Emerging Professional Artist programmes

The National Youth Choir exists to provide exciting and inclusive creative opportunities for all young people. 

As part of this remit, our Emerging Professional Artists programme, supports young singers, composers and conductors as they emerge into the professional world. It aims to address inequalities in the music industry by creating professional development pathways for those who are under-represented in choral music. Participants in our Emerging Professional Artists programmes work closely with the National Youth Choir (18-25 years) and our other choirs.

The Fellows sing for students at Royal Hospital School.

From 2019, the Fellows will start to work with the NYCGB Young Composers as they develop new music for vocal ensembles. Ahead of that collaboration, at the end of 2018, the octet travelled to the Royal Hospital School in Suffolk to gain experience of working with composers in a classroom context, as Clare Sutherland reports:

Clare: We had been invited to Royal Hospital School in Suffolk to work alongside composer and lecturer Toby Young, performing and workshopping ideas with the school's GCSE and A-Level Music students, and with other students from other music departments around Suffolk. While the students all got to know each other with a workshop from Dominic Ellis-Peckham, the Fellows headed to the chapel, where we were to give our first performance as a group.

Most of the repertoire had been picked by Toby because it highlighted different aspects of composition you had to consider - whether that be tonality, texture, use of text or voice leading. It was really interesting singing each piece and hearing him talk about how they all demonstrated something different, and it helped the students start forming ideas in their heads. The acoustic wasn’t half bad either, with the Chapel famous for its 10 second echo.

After our performance we moved into the main hall, where Toby gave a talk on how the students could start their compositions. He started by asking the students what they thought about when they composed, and listed different aspects of writing for voices parts in particular. The list included texture, tonality, melody and use of text, and as part of the exercise Toby had handed round a piece of paper with two short texts. It was so the students could start having a think about the upcoming afternoon workshops, where they would have to set one of the texts.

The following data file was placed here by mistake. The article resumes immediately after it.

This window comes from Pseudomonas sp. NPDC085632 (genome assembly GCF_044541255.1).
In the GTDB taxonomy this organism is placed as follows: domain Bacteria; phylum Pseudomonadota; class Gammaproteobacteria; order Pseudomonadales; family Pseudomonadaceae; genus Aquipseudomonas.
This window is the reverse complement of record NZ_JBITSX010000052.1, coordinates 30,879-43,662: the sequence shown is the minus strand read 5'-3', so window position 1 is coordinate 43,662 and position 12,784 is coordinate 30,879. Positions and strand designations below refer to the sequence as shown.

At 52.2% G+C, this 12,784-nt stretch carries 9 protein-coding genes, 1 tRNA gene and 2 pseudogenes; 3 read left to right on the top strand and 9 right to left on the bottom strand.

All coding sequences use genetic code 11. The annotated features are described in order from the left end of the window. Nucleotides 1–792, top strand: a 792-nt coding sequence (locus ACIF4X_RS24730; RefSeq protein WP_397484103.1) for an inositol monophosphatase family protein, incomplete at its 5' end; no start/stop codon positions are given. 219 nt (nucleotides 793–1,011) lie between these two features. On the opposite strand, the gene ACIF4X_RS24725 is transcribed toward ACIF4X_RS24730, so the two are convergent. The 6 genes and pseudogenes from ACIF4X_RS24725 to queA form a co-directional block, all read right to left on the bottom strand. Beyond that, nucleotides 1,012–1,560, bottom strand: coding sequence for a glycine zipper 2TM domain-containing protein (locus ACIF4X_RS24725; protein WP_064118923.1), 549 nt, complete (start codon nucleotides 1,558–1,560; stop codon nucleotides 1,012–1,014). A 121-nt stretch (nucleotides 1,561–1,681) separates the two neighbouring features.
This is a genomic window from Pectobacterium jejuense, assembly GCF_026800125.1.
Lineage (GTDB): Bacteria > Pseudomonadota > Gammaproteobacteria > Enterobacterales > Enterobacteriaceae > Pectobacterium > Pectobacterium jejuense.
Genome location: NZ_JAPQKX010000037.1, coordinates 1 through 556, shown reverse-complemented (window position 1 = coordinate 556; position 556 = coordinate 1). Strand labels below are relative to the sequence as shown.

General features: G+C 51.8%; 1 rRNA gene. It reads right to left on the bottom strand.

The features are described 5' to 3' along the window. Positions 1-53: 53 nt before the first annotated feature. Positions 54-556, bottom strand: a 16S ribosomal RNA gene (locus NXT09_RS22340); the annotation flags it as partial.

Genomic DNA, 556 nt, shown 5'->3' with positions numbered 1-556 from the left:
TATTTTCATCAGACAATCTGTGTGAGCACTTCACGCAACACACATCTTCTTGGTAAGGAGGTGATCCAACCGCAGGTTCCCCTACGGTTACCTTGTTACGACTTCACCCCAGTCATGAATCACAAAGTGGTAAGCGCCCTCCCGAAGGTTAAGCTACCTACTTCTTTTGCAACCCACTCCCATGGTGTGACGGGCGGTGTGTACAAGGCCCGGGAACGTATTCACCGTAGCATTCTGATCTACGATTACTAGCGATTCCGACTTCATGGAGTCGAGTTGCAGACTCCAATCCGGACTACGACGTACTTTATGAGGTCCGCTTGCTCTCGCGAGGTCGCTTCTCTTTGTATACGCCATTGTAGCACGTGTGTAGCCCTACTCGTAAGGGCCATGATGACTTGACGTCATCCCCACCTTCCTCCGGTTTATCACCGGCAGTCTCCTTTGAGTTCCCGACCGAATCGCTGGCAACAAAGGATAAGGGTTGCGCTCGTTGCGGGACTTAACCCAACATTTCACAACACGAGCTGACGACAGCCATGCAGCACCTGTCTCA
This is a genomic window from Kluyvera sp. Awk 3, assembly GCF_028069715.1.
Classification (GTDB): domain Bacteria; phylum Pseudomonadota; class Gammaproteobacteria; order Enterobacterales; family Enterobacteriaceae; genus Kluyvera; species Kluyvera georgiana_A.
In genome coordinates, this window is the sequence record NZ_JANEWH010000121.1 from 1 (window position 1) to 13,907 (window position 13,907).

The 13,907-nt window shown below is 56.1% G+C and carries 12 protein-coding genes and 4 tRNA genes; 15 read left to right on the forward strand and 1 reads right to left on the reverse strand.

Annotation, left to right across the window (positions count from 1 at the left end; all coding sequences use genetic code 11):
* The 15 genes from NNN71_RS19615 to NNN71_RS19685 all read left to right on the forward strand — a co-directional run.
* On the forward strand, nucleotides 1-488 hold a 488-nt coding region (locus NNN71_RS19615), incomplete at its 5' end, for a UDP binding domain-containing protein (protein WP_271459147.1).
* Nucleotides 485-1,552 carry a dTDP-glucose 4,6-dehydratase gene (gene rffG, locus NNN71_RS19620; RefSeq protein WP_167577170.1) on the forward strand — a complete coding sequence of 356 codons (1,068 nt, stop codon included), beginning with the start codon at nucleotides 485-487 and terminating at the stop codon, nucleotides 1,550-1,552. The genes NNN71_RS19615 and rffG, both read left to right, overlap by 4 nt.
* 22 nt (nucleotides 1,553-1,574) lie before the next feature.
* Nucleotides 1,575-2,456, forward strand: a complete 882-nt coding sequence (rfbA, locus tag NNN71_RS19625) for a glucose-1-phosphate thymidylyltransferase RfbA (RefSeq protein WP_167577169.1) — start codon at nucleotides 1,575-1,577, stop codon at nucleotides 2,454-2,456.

Leading on from the list Toby had made, the students were then asked for some scenario ideas. The Fellows would then improvise as a group, based on the ideas given, after Toby had asked the students how they would characterise those scenarios musically. The exercise definitely threw us into the deep end, as we had to take on board the musical ideas given to us, conveying what the students wanted, but we also had to listen to each other and work quickly as a team.

After lunch we split into eight groups to start work on our own compositions. The idea was for the students to brainstorm ideas, setting one of the texts to a choral composition, culminating in the Fellows performing each groups piece. It was a very limited time for us to compose, and some groups were less enthusiastic about the prospect of composing than others. My group seemed shy, and it was a real challenge not to just offer them my ideas to put down on paper. It was also a challenge to transcribe the music so the rest of the Fellows could sight-read a passable performance. However, it was really interesting to see how each group had approached the set texts, and although the performances of each piece weren’t to an entirely polished standard, it was a great opportunity for the students to see how their pieces could come to life within hours of them coming up with ideas.

All in all it was a really interesting, albeit challenging, day. We have started to gel well as a group of performers, and the workshops taught us how to work with students on their own compositions, even if they weren’t always very forthcoming with their ideas. I know we have a concert at the end of our Fellowship year at Royal Hospital School - it’s going to be great to revisit the place we officially started our year as Fellows.

The NYCGB Fellowship Programme is supported by Principal Programme Supporter ABRSM with additional generous support from the Ofenheim Trust, and by programme partners Making Music and AOTOS (Association of Teachers of Singing).